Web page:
It is the shortest verse in the Bible, and for some reason, when we’re kids, that’s the detail that we focus on.
It seems so cool, that there is a two-worded sentence in the Bible. It becomes a main question in our Sunday School trivia games.
What is the shortest verse in the Bible?
“John 11:35,” we’d shout the answer, “Jesus wept” we’d add the verse, because it just seemed really cool back then to know the whole verse even if it was only two words.
This verse has read a little differently for me, here lately.
Most days, I do okay.
I’m navigating this hard change of seasons, and it’s really pretty manageable, even though the grief I feel is always close to the surface. I even allow myself to let my grief be as loud as I feel is necessary, but I always feel like I have to follow it up with hope.
I grieve the loss of my husband especially on the nights like last night when I still reach my leg across the bed in search for him when I’m half asleep– BUT I know where he is, and I can rest in that.
I miss my dad, especially today when he’s been gone for seven months exactly, and I have big decisions to make in life, and no one to really talk them through with– BUT I know where he is, and I can rest in that.
I’ve clung to these moments of rest, and the verses of hope. I’ve clung to the purpose in God’s plan, his faithfulness to me, and his promise of a Revelations 21:4 eternity with no more pain, or death, or tears. I’ve sought out any hope I can find, I’ve read everything about heaven, and our new bodies, and life in God’s presence, and then I picture my people there, and I feel so happy for them.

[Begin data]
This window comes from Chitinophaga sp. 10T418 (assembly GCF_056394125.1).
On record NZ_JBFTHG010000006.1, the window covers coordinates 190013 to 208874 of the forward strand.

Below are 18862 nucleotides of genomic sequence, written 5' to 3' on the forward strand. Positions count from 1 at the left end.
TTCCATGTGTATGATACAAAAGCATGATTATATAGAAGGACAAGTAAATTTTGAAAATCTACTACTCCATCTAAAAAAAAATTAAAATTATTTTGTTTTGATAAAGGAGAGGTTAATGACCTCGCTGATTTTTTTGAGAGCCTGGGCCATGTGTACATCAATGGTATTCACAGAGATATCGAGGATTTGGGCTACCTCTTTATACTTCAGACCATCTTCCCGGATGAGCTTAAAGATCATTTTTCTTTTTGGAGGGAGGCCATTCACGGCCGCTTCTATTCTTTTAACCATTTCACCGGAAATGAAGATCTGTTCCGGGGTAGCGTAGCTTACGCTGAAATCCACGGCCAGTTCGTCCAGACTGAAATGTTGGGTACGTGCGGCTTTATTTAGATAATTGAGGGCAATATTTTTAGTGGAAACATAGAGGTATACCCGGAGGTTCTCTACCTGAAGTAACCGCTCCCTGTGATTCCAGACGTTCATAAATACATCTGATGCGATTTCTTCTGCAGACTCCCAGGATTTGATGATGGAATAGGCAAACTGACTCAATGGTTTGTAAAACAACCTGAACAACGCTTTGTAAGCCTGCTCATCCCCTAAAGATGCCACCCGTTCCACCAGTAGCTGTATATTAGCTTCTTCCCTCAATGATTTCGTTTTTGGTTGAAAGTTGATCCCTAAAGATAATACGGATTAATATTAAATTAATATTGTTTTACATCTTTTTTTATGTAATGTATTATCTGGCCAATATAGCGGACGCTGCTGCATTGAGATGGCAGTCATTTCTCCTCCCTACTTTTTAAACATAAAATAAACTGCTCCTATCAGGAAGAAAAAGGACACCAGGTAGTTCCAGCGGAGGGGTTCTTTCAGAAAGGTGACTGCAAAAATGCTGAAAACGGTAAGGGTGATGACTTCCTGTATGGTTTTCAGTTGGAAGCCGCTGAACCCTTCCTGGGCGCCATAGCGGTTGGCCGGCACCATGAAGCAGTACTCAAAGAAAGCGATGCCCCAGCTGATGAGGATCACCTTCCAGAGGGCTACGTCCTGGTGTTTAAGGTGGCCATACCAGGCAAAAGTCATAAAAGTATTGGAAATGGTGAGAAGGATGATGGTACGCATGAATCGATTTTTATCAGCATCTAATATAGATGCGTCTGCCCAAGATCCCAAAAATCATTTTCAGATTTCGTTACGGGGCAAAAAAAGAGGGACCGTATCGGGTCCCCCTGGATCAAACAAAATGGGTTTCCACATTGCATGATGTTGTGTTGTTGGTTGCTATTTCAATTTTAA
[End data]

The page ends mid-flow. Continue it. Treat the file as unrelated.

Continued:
Unfathomably happy for them. Tearfully happy for them. Enviously happy for them.
Most days I can do this.
But today I’m sad.
Today, I’m here.
Today, I’m hurting, because being here can be really hard. I’m hurting because no matter what is promised to me at the end of this life, at the end of this pain, I’m not there yet, and Lord willing, I won’t be there for a quite a while, and I know this a blessing, really. It gives me the opportunity, and it truly is an incredible opportunity, to live a purpose for my life, and to try to live it well.
But it is also so heavy.
This pain, this ache, this exhausting feeling of missing someone so dearly, and recognizing that they will be missing from me for the rest of my life, and therefore, I have to feel this ache of missing them for the rest of my life—It is so heavy. It is so hard to carry.
So today, I didn’t want to read about Heaven, because I’m not there yet, at least not all of me.
Today, I’m not interested in the verses of hope, in the words of Revelation 21:4. I don’t really care that one day, He’ll wipe away every tear from my eyes, because the tears are there now.
Today, I don’t care that death will be no more, because it still exists right now, and it still took my favorite people, and I’m still stuck here to endure every hour of the rest of my life without them.